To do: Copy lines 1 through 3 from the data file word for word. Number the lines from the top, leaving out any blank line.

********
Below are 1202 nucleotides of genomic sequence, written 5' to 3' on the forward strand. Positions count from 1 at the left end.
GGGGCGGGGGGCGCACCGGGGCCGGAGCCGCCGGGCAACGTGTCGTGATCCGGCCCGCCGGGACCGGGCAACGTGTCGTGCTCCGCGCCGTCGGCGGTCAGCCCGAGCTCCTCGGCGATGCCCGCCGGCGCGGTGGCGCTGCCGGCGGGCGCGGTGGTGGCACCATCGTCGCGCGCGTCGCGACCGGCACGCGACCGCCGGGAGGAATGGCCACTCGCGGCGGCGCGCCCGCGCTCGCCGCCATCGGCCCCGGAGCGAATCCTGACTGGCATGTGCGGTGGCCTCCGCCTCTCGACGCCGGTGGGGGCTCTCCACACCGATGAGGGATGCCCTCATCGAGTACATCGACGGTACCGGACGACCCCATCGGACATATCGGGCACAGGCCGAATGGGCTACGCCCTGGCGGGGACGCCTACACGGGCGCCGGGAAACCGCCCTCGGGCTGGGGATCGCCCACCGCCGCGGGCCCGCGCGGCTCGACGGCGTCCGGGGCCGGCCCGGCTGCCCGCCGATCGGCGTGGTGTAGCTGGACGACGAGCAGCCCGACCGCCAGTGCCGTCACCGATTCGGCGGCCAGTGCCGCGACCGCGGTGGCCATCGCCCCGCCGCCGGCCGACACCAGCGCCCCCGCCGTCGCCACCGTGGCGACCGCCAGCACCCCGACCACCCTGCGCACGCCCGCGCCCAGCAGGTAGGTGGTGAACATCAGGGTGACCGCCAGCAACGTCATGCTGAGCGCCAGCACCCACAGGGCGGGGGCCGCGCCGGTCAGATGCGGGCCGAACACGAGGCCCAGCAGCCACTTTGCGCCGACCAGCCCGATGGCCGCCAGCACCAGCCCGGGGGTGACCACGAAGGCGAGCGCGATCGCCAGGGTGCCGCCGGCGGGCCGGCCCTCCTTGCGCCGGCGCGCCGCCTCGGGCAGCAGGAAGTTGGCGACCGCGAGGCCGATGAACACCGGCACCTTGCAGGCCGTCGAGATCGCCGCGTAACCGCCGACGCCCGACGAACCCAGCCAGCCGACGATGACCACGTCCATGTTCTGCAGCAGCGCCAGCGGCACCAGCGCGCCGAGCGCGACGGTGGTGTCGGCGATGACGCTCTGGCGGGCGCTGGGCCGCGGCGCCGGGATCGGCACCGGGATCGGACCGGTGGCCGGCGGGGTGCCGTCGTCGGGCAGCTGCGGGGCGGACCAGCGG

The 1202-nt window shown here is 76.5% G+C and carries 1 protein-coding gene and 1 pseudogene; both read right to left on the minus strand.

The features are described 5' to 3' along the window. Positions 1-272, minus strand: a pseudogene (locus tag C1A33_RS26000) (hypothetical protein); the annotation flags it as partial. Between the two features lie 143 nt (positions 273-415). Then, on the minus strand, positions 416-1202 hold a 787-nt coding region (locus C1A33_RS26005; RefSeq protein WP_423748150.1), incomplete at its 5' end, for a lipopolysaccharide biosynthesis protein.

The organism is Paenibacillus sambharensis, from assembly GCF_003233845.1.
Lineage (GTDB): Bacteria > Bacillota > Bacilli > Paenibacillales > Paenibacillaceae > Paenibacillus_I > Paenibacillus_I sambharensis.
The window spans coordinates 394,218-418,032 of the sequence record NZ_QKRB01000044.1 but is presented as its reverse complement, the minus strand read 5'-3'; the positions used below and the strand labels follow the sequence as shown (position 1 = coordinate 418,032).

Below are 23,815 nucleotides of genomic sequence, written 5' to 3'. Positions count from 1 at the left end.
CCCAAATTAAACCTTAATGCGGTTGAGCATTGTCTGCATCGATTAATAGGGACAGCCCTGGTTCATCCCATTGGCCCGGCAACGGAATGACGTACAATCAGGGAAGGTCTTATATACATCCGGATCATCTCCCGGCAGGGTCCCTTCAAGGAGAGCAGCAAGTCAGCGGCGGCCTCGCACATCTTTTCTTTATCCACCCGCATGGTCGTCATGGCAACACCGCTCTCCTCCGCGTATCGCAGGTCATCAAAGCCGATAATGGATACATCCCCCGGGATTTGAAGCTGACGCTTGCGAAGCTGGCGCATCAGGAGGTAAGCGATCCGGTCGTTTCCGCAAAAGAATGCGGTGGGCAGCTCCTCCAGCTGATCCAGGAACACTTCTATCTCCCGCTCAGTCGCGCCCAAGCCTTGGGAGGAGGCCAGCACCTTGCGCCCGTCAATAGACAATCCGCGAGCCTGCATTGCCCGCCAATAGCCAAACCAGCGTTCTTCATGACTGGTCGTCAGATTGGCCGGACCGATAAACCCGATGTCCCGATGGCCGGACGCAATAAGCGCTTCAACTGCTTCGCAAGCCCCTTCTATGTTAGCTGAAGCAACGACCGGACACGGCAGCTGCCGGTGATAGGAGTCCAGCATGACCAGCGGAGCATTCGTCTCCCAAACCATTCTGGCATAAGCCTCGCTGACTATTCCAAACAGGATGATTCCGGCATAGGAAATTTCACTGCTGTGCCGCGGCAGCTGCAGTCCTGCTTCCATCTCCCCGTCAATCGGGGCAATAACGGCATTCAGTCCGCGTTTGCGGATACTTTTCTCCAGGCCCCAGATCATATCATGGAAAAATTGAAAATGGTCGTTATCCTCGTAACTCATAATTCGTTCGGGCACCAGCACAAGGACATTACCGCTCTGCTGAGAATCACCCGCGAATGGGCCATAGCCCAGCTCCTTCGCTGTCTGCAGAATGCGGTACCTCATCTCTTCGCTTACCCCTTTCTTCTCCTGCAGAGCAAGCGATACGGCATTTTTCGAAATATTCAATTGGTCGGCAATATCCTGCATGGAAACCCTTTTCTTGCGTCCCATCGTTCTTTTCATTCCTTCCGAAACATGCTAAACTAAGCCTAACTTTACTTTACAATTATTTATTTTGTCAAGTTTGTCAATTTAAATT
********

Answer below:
Below are 1202 nucleotides of genomic sequence, written 5' to 3' on the forward strand. Positions count from 1 at the left end.
GGGGCGGGGGGCGCACCGGGGCCGGAGCCGCCGGGCAACGTGTCGTGATCCGGCCCGCCGGGACCGGGCAACGTGTCGTGCTCCGCGCCGTCGGCGGTCAGCCCGAGCTCCTCGGCGATGCCCGCCGGCGCGGTGGCGCTGCCGGCGGGCGCGGTGGTGGCACCATCGTCGCGCGCGTCGCGACCGGCACGCGACCGCCGGGAGGAATGGCCACTCGCGGCGGCGCGCCCGCGCTCGCCGCCATCGGCCCCGGAGCGAATCCTGACTGGCATGTGCGGTGGCCTCCGCCTCTCGACGCCGGTGGGGGCTCTCCACACCGATGAGGGATGCCCTCATCGAGTACATCGACGGTACCGGACGACCCCATCGGACATATCGGGCACAGGCCGAATGGGCTACGCCCTGGCGGGGACGCCTACACGGGCGCCGGGAAACCGCCCTCGGGCTGGGGATCGCCCACCGCCGCGGGCCCGCGCGGCTCGACGGCGTCCGGGGCCGGCCCGGCTGCCCGCCGATCGGCGTGGTGTAGCTGGACGACGAGCAGCCCGACCGCCAGTGCCGTCACCGATTCGGCGGCCAGTGCCGCGACCGCGGTGGCCATCGCCCCGCCGCCGGCCGACACCAGCGCCCCCGCCGTCGCCACCGTGGCGACCGCCAGCACCCCGACCACCCTGCGCACGCCCGCGCCCAGCAGGTAGGTGGTGAACATCAGGGTGACCGCCAGCAACGTCATGCTGAGCGCCAGCACCCACAGGGCGGGGGCCGCGCCGGTCAGATGCGGGCCGAACACGAGGCCCAGCAGCCACTTTGCGCCGACCAGCCCGATGGCCGCCAGCACCAGCCCGGGGGTGACCACGAAGGCGAGCGCGATCGCCAGGGTGCCGCCGGCGGGCCGGCCCTCCTTGCGCCGGCGCGCCGCCTCGGGCAGCAGGAAGTTGGCGACCGCGAGGCCGATGAACACCGGCACCTTGCAGGCCGTCGAGATCGCCGCGTAACCGCCGACGCCCGACGAACCCAGCCAGCCGACGATGACCACGTCCATGTTCTGCAGCAGCGCCAGCGGCACCAGCGCGCCGAGCGCGACGGTGGTGTCGGCGATGACGCTCTGGCGGGCGCTGGGCCGCGGCGCCGGGATCGGCACCGGGATCGGACCGGTGGCCGGCGGGGTGCCGTCGTCGGGCAGCTGCGGGGCGGACCAGCGG

The 1202-nt window shown here is 76.5% G+C and carries 1 protein-coding gene and 1 pseudogene; both read right to left on the minus strand.